Examining Middle School Teacher Perceptions of the Next Generation Science Standards: A Qualitative Study
Science education in the US entered a period of reform in 2011 with the development and implementation of the Next Generation Science Standards (NGSS). The NGSS have subsequently been adopted in 18 states. School districts within these states are in the process of adjusting science curricula to align with the academic expectations described by the standards. Science teachers’ perceptions have implications for the kinds of inquiry-based teaching employed in science classrooms. This dissertation examines middle school science teachers’ perceptions of the NGSS. The research questions designed for this study address teachers’ perceptions of (1) the ‘seven conceptual shifts’ proposed by the NGSS, (2) the resources and support systems provided for NGSS implementation, and (3) challenges to implementing the NGSS. A constructivist grounded theory methodology was used to explore these research questions. Data were collected from surveys and semi-structured interviews with teachers, and actual science lessons used by teachers. Teachers’ perceptions of the NGSS were mostly consistent with the seven conceptual shifts expected during NGSS implementation. Sustained, relevant, professional development, collaboration with colleagues, availability of NGSS aligned resources, and flexible learner-centered classrooms were among the things teachers reported to be most beneficial during NGSS implementation. Teachers also reported barriers to implementation, including confusion regarding the organization of the standards, varying interpretations of the standards, insufficient time for proper implementation, and science teachers’ personal expectations. This study provides insights regarding how pre-service educators, education leaders, and policymakers can best support middle school science teachers in implementing the NGSS.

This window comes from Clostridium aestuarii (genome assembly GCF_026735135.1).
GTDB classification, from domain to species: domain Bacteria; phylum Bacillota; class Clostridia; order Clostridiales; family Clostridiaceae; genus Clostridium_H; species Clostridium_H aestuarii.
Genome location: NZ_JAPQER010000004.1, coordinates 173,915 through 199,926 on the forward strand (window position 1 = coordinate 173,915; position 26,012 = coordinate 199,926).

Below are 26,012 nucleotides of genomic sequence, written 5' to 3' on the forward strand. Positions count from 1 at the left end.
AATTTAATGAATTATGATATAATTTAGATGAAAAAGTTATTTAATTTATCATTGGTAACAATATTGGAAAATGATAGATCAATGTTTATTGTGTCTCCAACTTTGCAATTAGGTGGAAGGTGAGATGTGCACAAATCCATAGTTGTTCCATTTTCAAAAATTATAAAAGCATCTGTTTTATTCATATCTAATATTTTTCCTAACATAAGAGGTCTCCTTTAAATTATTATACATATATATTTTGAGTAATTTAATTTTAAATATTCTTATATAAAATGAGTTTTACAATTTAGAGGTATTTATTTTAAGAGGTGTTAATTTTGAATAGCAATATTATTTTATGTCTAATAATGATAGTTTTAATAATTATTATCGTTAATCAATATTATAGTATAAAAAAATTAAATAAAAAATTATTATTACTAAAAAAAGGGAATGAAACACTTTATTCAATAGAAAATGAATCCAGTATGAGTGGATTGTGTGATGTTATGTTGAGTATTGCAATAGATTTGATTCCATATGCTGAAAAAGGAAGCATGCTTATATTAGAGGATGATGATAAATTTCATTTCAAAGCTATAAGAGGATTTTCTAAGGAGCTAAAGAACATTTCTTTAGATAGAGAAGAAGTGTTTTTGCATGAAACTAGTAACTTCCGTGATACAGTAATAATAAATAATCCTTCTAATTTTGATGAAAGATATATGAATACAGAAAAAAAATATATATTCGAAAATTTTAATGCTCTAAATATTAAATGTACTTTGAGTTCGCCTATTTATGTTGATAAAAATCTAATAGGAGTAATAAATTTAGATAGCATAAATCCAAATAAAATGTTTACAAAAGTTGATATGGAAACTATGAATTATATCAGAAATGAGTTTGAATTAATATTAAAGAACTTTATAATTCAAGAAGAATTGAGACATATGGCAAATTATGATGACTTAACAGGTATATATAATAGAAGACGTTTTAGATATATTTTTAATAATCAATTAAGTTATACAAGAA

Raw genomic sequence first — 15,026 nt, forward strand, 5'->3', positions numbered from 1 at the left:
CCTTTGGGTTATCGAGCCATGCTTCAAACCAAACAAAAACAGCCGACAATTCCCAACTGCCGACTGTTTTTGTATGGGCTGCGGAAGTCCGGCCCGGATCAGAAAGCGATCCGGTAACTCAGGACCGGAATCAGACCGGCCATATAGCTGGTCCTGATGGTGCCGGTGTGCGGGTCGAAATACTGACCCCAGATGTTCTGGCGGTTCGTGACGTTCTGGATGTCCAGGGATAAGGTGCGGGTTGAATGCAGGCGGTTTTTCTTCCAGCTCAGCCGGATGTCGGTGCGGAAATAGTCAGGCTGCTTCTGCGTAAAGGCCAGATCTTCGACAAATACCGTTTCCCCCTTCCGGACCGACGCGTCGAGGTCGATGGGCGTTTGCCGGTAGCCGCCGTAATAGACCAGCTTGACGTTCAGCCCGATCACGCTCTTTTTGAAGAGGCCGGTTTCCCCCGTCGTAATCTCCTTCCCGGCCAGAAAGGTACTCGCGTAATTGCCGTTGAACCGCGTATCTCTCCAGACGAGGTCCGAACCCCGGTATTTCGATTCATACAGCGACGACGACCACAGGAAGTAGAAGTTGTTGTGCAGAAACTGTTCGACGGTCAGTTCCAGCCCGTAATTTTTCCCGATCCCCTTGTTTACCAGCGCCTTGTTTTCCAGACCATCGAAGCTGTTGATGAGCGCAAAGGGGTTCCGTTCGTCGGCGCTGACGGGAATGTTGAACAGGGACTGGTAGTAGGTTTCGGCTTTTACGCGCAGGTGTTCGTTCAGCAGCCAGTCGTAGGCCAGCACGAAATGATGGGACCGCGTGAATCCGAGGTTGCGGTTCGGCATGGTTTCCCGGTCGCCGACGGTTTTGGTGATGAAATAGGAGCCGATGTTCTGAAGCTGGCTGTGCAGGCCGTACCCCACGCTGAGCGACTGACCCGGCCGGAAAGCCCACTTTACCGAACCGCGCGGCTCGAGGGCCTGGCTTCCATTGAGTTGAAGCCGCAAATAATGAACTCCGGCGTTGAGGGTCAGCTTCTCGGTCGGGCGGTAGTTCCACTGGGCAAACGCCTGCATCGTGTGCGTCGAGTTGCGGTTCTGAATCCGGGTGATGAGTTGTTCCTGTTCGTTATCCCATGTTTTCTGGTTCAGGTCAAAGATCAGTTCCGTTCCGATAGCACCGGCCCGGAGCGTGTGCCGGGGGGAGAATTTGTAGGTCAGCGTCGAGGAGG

Next Generation Science Standards